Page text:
So far, this was nothing like flying my Cherokee. This was going to be an interesting day.
Stick and Rudder
Since all airplanes follow the same general rules of aerodynamics, I knew pretty much what to expect comparing the RV-12iS to my Cherokee 235. Push the throttle forward and the houses get smaller, right?
After Hughes departed Aurora, we soon hit the bumpy air of a warm day over the Willamette Valley. Even though I knew the airplane was getting punched around, it did not feel like it from the right seat. After Hughes handed the airplane off to me, I found out why.
You see, in my Cherokee—and every other airplane I had flown in my 750 hours—you had to really work the yoke to keep things straight and level in a turbulent sky. But within seconds of my hand touching the RV’s control stick, I realized that the precise handling of the RV line means you do not horse the airplane through rough air—you just think about correcting when a wing drops. With every smack upside the head from another gust, I would make a tiny flick with my hand and the RV-12iS would respond so quickly the gusts were a non-issue. I was able to easily stay on course and hold altitude to private pilot check ride standards.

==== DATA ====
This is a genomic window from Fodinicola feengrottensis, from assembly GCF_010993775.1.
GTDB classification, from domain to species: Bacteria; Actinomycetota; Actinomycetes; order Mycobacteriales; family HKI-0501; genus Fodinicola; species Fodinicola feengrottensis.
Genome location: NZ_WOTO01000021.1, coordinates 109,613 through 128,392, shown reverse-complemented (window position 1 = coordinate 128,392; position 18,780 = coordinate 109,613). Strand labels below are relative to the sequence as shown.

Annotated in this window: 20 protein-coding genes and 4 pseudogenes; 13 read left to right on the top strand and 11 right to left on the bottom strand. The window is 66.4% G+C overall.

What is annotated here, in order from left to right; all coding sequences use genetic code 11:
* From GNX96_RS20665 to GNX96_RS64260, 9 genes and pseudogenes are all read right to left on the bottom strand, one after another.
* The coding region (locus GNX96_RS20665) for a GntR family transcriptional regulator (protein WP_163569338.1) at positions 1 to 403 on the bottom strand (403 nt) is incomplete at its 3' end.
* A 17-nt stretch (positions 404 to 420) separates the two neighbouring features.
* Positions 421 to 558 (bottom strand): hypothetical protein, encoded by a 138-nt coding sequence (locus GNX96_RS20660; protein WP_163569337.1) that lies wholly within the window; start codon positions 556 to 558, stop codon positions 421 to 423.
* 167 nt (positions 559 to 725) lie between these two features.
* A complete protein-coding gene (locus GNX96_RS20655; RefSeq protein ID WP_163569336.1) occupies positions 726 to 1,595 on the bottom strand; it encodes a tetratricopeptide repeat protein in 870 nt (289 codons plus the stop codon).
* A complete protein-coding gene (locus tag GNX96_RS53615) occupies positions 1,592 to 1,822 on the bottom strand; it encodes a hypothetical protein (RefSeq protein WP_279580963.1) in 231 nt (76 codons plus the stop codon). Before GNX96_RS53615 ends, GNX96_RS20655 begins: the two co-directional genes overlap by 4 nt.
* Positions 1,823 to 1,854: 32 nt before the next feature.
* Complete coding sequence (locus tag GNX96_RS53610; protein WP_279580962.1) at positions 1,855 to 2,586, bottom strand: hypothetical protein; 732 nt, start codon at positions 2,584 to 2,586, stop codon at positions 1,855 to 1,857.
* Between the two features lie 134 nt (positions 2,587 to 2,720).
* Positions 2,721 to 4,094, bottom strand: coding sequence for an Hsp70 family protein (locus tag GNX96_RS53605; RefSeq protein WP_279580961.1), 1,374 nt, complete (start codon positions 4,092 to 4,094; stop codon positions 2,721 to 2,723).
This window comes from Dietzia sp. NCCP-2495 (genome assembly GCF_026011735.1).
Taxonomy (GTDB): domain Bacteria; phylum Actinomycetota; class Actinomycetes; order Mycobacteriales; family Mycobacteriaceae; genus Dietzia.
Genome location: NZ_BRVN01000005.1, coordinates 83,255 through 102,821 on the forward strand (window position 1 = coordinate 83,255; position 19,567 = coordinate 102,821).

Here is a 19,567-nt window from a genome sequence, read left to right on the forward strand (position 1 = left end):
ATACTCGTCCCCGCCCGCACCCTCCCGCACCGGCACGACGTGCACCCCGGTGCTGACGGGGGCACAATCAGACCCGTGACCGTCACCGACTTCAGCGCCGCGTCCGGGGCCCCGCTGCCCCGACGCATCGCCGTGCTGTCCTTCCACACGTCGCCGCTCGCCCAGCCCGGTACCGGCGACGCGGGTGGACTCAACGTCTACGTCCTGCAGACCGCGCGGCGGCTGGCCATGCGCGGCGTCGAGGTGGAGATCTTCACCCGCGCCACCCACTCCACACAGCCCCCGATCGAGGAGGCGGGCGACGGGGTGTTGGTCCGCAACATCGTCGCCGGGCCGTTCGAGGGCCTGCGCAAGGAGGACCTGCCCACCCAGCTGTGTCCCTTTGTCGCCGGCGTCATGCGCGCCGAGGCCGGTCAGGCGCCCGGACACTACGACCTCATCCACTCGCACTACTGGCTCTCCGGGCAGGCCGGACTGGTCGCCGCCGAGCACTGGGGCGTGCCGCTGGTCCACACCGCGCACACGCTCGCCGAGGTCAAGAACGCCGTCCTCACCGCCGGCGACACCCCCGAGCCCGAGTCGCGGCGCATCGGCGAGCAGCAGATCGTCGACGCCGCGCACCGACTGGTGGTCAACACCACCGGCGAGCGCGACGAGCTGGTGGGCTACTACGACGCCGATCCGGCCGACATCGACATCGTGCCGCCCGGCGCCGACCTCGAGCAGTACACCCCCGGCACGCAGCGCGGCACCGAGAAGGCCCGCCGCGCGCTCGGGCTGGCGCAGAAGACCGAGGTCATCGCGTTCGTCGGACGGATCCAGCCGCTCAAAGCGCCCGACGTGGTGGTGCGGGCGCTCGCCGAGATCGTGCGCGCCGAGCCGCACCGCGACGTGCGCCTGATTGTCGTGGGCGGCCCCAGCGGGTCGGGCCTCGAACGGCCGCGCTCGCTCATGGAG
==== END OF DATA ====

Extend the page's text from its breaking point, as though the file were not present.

I can only describe the handling of the RV-12iS as driving a Miata with sticky Bridgestone tires down a twisty mountain road instead of lumbering along in an old Chevy truck. The airplane’s flight characteristics were so intuitive, it seemed so far that there might not be all that much rust I needed to knock off.